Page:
Solidarity with each other is vital. When you see another person alone in potential danger, being followed, catcalled, harassed, or made uncomfortable by another person, first of all measure whether it’s safe for you to step forward. Is it one person or more harassing another one? Are you outnumbered? Is it a crowded place, or somewhere you can ask for help if needed? In any case, it might be really helpful if you go up to a girl and act like you know them, or call them from the opposite pavement, so that you show they have company.

Thankfully, there are some bigger initiatives to protect women and people facing potential danger of harassment when dating or simply hanging out. Lincolnshire Country Council have a new campaign for awareness against sexual violence.

The #NoMore campaign aims to fight back the harassment that people may experience in public social situations. What they do, is encourage anyone who feels unsafe and uncomfortable when they are alone on a night out, to go up to the bar and Ask for Angela.


It might be a Tinder date going against the plan, a person you just met making you feel uncomfortable or a stranger not leaving you alone. The purpose is to spread the word so that the code can be recognized by the staff of the bar, so that they can call a taxi or help discreetly, in some other way.

User @iizzzzzi shared a picture of a poster that was hung in a restroom, letting people know about “Ask for Angela”, in order to make it viral, while also spreading awareness for harassment issues. The poster reads:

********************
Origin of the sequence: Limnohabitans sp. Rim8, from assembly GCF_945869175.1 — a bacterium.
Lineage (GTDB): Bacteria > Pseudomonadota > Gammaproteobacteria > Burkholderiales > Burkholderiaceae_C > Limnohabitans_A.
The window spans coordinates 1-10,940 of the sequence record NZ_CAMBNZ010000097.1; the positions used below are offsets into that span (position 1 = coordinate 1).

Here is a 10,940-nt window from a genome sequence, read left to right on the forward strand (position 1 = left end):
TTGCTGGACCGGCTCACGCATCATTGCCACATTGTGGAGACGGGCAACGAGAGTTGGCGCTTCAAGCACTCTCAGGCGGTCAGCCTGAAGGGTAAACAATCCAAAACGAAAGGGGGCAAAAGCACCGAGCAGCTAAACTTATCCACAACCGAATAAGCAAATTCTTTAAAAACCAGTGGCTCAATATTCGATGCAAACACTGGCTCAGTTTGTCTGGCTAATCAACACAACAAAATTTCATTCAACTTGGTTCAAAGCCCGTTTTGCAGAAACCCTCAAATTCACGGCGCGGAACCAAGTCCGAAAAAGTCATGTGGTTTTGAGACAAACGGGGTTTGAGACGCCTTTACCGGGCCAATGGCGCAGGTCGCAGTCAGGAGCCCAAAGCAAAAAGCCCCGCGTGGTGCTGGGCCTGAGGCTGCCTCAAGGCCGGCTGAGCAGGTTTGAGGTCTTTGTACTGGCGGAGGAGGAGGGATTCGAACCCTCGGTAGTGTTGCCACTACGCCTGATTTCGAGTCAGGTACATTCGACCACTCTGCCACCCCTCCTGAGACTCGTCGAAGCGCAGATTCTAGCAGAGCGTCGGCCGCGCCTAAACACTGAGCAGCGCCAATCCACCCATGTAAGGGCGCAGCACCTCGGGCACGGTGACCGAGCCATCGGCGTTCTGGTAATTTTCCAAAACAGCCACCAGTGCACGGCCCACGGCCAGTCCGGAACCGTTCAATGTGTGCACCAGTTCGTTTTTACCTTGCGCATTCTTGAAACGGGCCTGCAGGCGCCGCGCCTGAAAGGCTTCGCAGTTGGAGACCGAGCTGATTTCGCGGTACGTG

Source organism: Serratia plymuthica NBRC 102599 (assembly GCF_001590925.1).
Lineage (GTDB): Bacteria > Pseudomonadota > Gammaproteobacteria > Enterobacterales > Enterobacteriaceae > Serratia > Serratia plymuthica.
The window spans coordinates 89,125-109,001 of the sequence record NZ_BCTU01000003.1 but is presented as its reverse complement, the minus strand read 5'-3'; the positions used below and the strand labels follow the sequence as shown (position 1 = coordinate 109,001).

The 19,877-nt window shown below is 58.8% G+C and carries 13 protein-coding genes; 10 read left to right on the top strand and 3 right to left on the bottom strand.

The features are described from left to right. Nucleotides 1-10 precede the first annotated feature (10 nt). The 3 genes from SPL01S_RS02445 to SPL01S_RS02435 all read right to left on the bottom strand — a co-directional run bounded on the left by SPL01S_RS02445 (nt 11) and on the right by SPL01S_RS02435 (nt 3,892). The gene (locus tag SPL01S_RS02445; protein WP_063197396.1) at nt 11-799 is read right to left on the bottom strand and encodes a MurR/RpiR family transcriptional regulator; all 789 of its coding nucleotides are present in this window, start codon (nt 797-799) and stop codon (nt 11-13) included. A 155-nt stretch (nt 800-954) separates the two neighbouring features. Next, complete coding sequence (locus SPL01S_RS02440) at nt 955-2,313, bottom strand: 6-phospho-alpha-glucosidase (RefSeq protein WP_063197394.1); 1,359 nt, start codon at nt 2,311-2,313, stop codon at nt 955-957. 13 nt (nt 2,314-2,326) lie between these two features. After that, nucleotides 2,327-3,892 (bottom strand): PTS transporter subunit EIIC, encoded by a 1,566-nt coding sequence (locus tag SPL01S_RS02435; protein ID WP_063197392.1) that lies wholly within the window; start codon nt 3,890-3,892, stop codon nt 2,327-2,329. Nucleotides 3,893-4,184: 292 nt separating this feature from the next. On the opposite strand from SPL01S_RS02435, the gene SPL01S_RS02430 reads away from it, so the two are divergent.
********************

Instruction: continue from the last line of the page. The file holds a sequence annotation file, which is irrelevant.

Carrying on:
Are you on a date that isn’t working out? Is your Tinder or POF [Plenty of Fish] date not who they said they were on their profile? Do you feel like you’re not in a safe situation? Does it all feel a bit weird? If you go to the bar and ask for ‘Angela,’ the bar staff will know you need help getting out of your situation and will call you a taxi or help you out discreetly—without too much fuss.”

The Lincolnshire County Council’s strategy co-ordinator for substance misuse and sexual violence and abuse, Hayley Child, told the Independent:

The ‘Ask for Angela’ posters are part of our wider #NoMore campaign which aims to promote a culture change in relation to sexual violence and abuse, promote services in Lincolnshire and empower victims to make a decision on whether to report incidents.”